The forest industry is an important source for economic growth and employment worldwide. In Sweden, forest based products account for more than 30 % of the total net export. Yet, forestry and the forest industry is facing major challenges, primarily because of the sharp decline in sales of newsprint and printing paper.
To meet this challenge the forest-related industry needs to develop new products to replace the old ones.
Based on the opportunities created by new materials concepts and the available wood biomass there is great potential for the development of advanced bio-based materials and products in Sweden.
Examples of possible applications are: 3D printers, textile, transportation, hygiene products, electronic products, smart windows, insulation, filters, self-repairing / cleaning and medical materials.
Japan, like Sweden, has a large forest industry and has invested heavily in R&D to meet the challenges of the future. What could Sweden learn from Japan? Welcome to a seminar to learn more about research and development in the forest sector in Japan and what strategies the Japanese government has chosen for the future.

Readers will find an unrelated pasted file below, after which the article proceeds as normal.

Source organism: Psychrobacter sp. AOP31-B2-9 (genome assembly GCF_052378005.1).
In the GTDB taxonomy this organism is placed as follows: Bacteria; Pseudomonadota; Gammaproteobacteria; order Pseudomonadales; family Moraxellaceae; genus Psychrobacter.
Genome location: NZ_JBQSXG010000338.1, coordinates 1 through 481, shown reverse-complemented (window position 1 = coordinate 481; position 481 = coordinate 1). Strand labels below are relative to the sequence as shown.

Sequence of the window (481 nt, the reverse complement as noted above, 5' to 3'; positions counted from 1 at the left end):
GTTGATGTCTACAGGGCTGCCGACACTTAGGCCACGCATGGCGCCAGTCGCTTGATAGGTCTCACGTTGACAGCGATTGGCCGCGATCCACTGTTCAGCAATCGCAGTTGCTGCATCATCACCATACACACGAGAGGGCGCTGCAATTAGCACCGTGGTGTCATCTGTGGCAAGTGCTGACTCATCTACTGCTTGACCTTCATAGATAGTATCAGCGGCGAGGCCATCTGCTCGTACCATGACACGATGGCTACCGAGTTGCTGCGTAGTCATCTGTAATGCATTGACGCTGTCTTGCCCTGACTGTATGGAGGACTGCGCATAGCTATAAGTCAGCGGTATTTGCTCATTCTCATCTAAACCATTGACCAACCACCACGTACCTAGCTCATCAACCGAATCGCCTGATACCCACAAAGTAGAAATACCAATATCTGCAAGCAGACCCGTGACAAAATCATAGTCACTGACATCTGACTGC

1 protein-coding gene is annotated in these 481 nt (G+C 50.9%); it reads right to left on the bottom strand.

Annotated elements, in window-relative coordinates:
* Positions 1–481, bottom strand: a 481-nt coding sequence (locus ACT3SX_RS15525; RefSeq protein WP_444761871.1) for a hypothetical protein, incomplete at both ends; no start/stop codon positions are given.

Professor Hiroyuki Yano, Research Institute for Sustainable Humanosphere, Kyoto University
The future direction of bio-based materials inspired by nano- to micro-structures in plants
Prof. Dr. Masayoshi Watanabe, Ministry of International Trade and Industry
Strategy to create advanced biomass industry
Professor Lars Berglund, Royal institute of Technology (KTH) – Academic perspective
Tom Lindström, Innventia – Industrial perspective
Representative from the Ministry of Enterprise and Innovation (TBD) – Political perspective
Professor Mikael Lindström, Dean School of Chemical Science and Engineering, Royal institute of Technology (KTH)